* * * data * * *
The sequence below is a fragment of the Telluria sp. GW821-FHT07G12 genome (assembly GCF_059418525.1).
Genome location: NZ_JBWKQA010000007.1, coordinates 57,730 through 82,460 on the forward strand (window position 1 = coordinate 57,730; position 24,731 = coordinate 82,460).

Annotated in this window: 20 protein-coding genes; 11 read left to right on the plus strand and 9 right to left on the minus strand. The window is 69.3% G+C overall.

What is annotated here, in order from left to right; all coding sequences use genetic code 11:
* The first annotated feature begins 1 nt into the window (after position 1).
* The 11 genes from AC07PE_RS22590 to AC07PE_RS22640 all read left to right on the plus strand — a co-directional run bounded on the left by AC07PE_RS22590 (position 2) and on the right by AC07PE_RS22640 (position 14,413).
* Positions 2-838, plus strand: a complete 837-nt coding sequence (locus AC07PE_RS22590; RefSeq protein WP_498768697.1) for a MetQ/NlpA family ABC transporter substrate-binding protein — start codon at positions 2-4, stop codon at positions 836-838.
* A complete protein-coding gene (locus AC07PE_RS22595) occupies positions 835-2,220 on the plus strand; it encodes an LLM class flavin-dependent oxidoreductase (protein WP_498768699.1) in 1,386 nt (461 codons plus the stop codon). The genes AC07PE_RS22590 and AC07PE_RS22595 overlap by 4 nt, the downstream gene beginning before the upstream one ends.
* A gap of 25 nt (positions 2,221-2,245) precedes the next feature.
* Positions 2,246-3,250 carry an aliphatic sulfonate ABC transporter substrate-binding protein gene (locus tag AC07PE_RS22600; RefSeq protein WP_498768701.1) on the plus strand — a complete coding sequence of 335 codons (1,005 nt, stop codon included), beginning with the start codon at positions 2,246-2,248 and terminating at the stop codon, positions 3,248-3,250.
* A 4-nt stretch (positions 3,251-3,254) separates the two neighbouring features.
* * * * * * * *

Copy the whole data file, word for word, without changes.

The sequence below is a fragment of the Telluria sp. GW821-FHT07G12 genome (assembly GCF_059418525.1).
Genome location: NZ_JBWKQA010000007.1, coordinates 57,730 through 82,460 on the forward strand (window position 1 = coordinate 57,730; position 24,731 = coordinate 82,460).

Annotated in this window: 20 protein-coding genes; 11 read left to right on the plus strand and 9 right to left on the minus strand. The window is 69.3% G+C overall.

What is annotated here, in order from left to right; all coding sequences use genetic code 11:
* The first annotated feature begins 1 nt into the window (after position 1).
* The 11 genes from AC07PE_RS22590 to AC07PE_RS22640 all read left to right on the plus strand — a co-directional run bounded on the left by AC07PE_RS22590 (position 2) and on the right by AC07PE_RS22640 (position 14,413).
* Positions 2-838, plus strand: a complete 837-nt coding sequence (locus AC07PE_RS22590; RefSeq protein WP_498768697.1) for a MetQ/NlpA family ABC transporter substrate-binding protein — start codon at positions 2-4, stop codon at positions 836-838.
* A complete protein-coding gene (locus AC07PE_RS22595) occupies positions 835-2,220 on the plus strand; it encodes an LLM class flavin-dependent oxidoreductase (protein WP_498768699.1) in 1,386 nt (461 codons plus the stop codon). The genes AC07PE_RS22590 and AC07PE_RS22595 overlap by 4 nt, the downstream gene beginning before the upstream one ends.
* A gap of 25 nt (positions 2,221-2,245) precedes the next feature.
* Positions 2,246-3,250 carry an aliphatic sulfonate ABC transporter substrate-binding protein gene (locus tag AC07PE_RS22600; RefSeq protein WP_498768701.1) on the plus strand — a complete coding sequence of 335 codons (1,005 nt, stop codon included), beginning with the start codon at positions 2,246-2,248 and terminating at the stop codon, positions 3,248-3,250.
* A 4-nt stretch (positions 3,251-3,254) separates the two neighbouring features.